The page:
French presidential elections will be referendum on Sarkozy, the man
The first round of French presidential elections are Sunday. Incumbent Nicolas Sarkozy is facing the lowest approval ratings of a modern president, largely due to distaste with his style, not platform.
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But in recent days Sarkozy has shown signs of losing his political mojo, even after large rallies in central Paris in which he unusually humbled himself, calling for the French to “help me to protect you.”Skip to next paragraph
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Seven out of eight polling firms have Hollande with at least a 10 point lead over Sarkozy on May 6. Even former president Jacques Chirac, a member of Sarkozy’s party who was his mentor at one point, has made it clear he is voting for Hollande – citing Sarkozy as a divisive force in France.
"We do not share the same vision of France, we do not agree on the basics," Mr. Chirac, a symbol of the moderate center right, said of Sarkozy in his recent memoirs.
In an interview with Le Figaro this week, Sarkozy argued that the real fight begins after round one. “I am engaged in a fight where, for the past four weeks, I have been alone against nine candidates…. [Round two] will be a whole other story. I will go from 10 percent to 50 percent of airtime. We will finally be fighting platform to platform, character to character.”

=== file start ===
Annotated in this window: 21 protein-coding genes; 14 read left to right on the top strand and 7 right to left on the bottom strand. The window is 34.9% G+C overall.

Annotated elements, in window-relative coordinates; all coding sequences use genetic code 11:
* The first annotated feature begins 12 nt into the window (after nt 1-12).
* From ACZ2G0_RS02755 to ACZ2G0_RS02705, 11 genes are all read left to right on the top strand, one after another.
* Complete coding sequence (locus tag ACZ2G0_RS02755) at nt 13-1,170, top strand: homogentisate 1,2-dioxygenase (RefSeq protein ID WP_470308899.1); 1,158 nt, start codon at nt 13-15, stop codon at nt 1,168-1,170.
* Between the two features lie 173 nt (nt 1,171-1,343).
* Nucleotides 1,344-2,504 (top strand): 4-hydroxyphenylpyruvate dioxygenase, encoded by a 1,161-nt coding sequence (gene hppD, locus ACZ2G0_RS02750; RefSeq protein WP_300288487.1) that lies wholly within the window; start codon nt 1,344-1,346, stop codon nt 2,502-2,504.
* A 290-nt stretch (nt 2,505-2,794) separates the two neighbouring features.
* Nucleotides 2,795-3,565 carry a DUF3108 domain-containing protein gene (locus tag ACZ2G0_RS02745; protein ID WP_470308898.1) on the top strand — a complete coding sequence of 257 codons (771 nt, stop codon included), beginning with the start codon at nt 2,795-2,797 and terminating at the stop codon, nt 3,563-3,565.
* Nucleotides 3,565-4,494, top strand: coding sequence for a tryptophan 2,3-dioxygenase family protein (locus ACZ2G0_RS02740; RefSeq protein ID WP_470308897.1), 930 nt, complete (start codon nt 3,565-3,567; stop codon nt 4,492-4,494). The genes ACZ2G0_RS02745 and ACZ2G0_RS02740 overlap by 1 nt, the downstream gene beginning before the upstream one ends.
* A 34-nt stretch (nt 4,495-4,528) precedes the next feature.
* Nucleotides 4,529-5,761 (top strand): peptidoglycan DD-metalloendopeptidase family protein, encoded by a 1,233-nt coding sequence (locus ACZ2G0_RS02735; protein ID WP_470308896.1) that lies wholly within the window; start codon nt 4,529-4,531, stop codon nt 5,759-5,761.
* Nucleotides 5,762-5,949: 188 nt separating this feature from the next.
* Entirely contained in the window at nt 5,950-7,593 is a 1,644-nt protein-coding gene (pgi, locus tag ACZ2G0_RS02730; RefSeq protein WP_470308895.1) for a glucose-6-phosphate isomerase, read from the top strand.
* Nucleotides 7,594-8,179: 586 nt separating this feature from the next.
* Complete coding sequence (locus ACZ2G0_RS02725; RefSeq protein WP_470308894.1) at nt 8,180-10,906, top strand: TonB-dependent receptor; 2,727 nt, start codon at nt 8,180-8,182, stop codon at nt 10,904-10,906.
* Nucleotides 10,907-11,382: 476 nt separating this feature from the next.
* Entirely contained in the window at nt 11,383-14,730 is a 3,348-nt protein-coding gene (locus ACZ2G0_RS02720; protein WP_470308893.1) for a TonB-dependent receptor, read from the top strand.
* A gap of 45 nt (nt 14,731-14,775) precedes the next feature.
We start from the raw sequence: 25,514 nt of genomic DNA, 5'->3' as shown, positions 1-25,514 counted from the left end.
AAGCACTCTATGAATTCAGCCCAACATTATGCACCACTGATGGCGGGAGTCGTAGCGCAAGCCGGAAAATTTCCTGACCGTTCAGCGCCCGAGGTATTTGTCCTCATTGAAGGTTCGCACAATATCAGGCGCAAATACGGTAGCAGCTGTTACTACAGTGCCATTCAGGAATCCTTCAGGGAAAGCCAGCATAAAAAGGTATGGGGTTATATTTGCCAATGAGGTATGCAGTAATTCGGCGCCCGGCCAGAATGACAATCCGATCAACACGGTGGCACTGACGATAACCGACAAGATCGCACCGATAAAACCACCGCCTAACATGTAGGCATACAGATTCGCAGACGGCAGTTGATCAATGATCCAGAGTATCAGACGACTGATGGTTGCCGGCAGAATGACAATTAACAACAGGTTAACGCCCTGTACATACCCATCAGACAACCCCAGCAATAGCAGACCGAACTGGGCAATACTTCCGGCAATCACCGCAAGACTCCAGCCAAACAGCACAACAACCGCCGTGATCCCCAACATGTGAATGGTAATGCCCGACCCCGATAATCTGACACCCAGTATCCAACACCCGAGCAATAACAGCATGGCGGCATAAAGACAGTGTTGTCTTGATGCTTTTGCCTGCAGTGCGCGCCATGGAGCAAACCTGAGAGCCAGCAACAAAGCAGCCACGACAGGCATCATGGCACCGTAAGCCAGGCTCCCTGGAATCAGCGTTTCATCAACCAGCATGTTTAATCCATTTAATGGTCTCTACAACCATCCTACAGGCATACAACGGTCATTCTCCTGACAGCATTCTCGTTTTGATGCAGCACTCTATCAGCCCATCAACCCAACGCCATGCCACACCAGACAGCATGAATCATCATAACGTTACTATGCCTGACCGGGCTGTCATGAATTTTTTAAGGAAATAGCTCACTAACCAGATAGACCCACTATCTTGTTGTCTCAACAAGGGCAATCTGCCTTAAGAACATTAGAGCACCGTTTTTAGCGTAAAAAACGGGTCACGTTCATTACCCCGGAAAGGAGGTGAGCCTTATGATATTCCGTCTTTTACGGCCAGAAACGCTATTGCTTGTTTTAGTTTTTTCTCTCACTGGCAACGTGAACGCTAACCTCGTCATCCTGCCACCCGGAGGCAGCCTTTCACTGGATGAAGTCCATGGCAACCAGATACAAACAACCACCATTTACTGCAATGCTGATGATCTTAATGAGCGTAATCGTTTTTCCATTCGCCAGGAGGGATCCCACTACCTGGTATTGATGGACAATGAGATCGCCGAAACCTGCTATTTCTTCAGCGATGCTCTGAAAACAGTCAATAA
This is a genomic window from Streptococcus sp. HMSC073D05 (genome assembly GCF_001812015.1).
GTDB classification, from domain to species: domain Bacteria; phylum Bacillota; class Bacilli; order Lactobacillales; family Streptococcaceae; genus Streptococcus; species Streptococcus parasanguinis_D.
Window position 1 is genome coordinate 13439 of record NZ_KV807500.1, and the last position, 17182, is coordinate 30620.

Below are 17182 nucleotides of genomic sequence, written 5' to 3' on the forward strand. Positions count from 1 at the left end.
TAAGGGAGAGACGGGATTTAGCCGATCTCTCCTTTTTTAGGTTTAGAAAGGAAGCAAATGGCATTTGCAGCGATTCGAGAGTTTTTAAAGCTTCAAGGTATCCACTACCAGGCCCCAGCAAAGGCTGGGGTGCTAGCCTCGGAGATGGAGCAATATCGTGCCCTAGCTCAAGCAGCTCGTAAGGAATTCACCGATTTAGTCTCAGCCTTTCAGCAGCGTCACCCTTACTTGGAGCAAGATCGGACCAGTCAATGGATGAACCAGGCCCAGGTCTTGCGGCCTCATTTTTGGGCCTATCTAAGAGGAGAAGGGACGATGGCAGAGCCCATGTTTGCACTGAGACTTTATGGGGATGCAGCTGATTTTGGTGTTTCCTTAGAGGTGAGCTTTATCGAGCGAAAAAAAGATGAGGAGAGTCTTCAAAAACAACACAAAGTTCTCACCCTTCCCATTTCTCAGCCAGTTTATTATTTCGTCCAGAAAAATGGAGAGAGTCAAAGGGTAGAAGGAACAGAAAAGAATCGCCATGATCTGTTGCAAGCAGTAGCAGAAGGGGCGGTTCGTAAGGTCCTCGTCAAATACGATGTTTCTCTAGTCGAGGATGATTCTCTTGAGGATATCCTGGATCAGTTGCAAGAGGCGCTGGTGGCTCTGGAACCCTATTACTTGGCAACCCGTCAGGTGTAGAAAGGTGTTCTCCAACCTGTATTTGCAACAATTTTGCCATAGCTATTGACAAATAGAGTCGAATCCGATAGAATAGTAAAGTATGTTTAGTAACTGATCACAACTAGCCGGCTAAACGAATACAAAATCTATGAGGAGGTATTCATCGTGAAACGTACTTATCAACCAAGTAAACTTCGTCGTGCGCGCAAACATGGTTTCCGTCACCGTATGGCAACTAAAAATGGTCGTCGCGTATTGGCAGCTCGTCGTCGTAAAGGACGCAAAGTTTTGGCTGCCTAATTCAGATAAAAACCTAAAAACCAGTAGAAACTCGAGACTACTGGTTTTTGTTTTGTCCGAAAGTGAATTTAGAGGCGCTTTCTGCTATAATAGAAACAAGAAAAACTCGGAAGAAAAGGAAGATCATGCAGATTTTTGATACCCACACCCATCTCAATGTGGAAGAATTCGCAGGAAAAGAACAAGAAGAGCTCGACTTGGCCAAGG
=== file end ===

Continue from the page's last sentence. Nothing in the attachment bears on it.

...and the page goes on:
Should the flamboyant and irrepressible Sarkozy lose, he will be the first incumbent since the 1970s not to be voted into a second term. Should the self-styled low-key moderate Hollande win, it will put the Socialist party in power for the first time in 17 years.
Rejection of Sarkozy is personal
Sarkozy is now in the awkward position of having to garner votes both from the far right and the center to win the race.
“The defeat of Nicolas Sarkozy, if it does take place, is not based on rationality. It's not based on a judgment of his record, but based on a rejection of his person,” argued leading Paris intellectual Dominique Moisi in a talk at London’s Chatham House earlier this week.
“It's totally emotional. To some extent, it is totally unfair and irrational. But Nicolas Sarkozy has violated fundamental unwritten rules of the French political system,” Mr. Moisi said, citing Sarkozy’s penchant for constantly crossing the line between his public and private life.
“If you look at the public opinion polls, you have the feeling that a majority of Frenchmen can't stand the idea of seeing the same man invading their living and dining room through the television screen for five more years,” Moisi added. “It is as simple as that. It's not a question of program, it's a question… of personal style.”
Surprises are not out of the question. In 2002 the French electorate was shocked when, despite months of polling to the contrary, far-right candidate Jean Marie Le Pen snuck into the runoff. But analysts say the atmosphere and conditions are quite different ten years later.
The French elections allow for exit polls, but these will be banned in France until 8 p.m. Paris time, when the polls close.